When the British left, they divided us and destroyed us. Seventy-one years later, our politicians are doing the same
In his latest film Pataakha (Firecracker), Vishal Bhardwaj explores the relations between two ferocious, school-going sisters, Champa Kumari (Badki, Radhika Madan) and Genda Kumari (Chutki, Sanya Malhotra), in small-town Rajasthan.
Nothing makes them come alive more than all-out catfights, involving swearing, thrashing, hair-pulling, kicking and dragging each other in a pile of cow dung. And their dreams diverge: one wants to finish school and open her own sa-kool; the other wants to drop out of school to start her own dairy. Early on, the narrator describes the two sisters as India-Pakistan, permanently on a short fuse, coiled for attack.
The girls experience much misogyny, including by a loving, yet wretched, father, who arranges to sell them in marriage, in exchange for a bundle of cash required for a business deal. It is extraordinarily rare in India, let alone Rajasthan, that both sisters elope and marry, finding husbands who are
devoted to making their dreams come true. Yet, Chutki elopes with and marries a guy who tried to rape her at their very first meeting. There's feisty women and feminism in this film all right, but also horrifically mixed messages.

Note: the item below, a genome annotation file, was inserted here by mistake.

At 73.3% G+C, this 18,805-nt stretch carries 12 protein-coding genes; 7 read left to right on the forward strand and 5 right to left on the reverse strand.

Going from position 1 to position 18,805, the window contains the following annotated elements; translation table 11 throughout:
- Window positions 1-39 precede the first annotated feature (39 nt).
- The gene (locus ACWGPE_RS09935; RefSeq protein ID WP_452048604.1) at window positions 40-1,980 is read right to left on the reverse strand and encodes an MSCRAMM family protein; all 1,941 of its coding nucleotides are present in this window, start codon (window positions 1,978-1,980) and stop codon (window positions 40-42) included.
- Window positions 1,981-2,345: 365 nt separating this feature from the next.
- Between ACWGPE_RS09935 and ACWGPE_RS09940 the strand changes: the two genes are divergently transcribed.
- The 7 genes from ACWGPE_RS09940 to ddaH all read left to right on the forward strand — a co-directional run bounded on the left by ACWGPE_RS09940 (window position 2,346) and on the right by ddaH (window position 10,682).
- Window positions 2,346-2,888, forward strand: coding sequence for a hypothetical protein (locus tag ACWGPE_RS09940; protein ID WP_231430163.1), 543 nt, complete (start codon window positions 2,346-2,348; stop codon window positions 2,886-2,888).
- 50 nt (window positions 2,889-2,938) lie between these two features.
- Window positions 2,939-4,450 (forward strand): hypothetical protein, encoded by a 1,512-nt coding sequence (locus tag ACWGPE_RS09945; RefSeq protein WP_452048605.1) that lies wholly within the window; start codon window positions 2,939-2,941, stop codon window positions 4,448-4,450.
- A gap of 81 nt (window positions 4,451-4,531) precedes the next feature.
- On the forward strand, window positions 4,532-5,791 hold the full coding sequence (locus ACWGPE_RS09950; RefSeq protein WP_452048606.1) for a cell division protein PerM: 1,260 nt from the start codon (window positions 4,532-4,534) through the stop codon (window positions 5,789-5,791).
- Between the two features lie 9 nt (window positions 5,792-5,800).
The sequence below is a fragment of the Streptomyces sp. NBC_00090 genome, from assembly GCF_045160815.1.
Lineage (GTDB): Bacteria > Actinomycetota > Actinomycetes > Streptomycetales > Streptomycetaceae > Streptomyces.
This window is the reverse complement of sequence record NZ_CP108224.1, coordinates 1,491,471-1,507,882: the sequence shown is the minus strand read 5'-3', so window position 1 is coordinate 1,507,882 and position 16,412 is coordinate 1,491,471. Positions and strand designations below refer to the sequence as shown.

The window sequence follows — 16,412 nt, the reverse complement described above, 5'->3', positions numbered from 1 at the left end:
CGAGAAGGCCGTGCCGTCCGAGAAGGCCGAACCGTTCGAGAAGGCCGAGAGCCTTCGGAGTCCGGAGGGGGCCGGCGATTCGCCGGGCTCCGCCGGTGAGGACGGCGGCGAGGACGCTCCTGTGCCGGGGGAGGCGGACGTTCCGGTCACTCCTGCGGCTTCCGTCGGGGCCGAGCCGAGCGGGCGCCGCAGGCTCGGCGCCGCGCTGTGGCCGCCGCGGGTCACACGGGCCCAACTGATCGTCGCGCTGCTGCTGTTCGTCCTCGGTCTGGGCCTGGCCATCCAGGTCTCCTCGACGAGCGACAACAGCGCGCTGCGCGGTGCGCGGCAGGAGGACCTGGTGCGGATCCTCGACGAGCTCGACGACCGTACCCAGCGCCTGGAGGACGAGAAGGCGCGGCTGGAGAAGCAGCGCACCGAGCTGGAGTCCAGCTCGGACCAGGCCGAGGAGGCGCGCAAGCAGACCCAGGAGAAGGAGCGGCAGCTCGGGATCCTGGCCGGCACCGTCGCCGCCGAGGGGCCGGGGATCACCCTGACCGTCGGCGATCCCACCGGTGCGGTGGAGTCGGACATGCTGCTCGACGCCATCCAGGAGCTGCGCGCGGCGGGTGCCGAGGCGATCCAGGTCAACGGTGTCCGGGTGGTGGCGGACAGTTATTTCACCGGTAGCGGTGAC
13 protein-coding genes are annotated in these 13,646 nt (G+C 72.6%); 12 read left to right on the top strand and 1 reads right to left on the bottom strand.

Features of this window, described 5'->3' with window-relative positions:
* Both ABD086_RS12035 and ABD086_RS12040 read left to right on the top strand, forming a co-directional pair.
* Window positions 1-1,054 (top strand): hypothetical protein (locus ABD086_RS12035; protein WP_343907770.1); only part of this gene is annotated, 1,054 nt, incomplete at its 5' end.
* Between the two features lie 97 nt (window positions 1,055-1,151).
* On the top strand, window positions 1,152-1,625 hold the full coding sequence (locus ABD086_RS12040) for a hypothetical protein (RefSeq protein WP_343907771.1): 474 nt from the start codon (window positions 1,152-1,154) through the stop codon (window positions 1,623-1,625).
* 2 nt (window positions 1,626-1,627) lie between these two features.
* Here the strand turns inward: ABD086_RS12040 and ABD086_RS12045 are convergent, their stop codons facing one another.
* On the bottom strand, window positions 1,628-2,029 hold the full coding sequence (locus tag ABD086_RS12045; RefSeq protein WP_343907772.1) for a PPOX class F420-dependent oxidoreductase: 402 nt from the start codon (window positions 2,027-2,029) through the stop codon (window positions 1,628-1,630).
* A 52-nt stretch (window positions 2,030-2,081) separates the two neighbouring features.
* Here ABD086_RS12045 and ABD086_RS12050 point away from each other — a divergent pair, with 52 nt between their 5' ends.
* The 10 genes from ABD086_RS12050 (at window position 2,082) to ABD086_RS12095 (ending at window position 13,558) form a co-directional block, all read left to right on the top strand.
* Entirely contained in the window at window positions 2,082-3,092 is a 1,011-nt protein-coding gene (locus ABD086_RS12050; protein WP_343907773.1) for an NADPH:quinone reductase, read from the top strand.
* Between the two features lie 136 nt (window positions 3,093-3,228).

However, politically, the story suggests India and Pakistan really love each other, beneath all that posturing. Madan and Malhotra are marvellously feisty; dad Vijay Raaz is in good form; and the two husbands, played by Namit Das and Abhishek Duhan, are good, too. But Sunil Grover steals the scene as Dipper (what a marvellous name), a charming sleazoid in whom both sisters confide. The explosive sisters metaphor works well, though the script gets laboured in the second half. Written by Bhardwaj, it is based on CS Pathik's short story, Do Behnein.
Mainstream Bollywood has long addressed Indo-Pak relations with intelligence, and an understanding of the heartbeat under the aggression. Kabir Khan's Kabul Express, Ek Tha Tiger and Bajrangi Bhaijaan have sung paeans to the deep-rooted friendship among people across the subcontinent. Meghna Gulzar's Raazi blurred the lines between friend and enemy, and respected the patriotism of both nations. Most of these films have been popular, reflecting what people really think. Mulk and Manto could not be more different, yet both question communalism and fundamentalist patriotism. All these films take forward in mainstream cinema what MS Sathyu discussed in his haunting Garm Hava (Scorching Winds, 1974).
Of course, there will always be the macho aggression of real life, Gadar, Border, et al. It was the same aggression between East Germany and West Germany, that subsided to become a united, stronger Germany. Likewise, the European Union has 28 members, many of whom were at war with each other for centuries, but today form a strong, relatively peaceful, united economic bloc.
When the British left, they divided us and destroyed us. Seventy-one years later, our politicians are doing the same. Politicians and arms dealers bait our hotheads and laugh all the way to the bank, while we willingly offer ourselves as "thanda gosht." Why let some goras take credit for destroying us, bhai, when we can do it ourselves? Aa gai, mujhe maar.
Meenakshi Shedde is South Asia Consultant to the Berlin Film Festival, award-winning critic, curator to festivals worldwide and journalist. Reach her at email@example.com.
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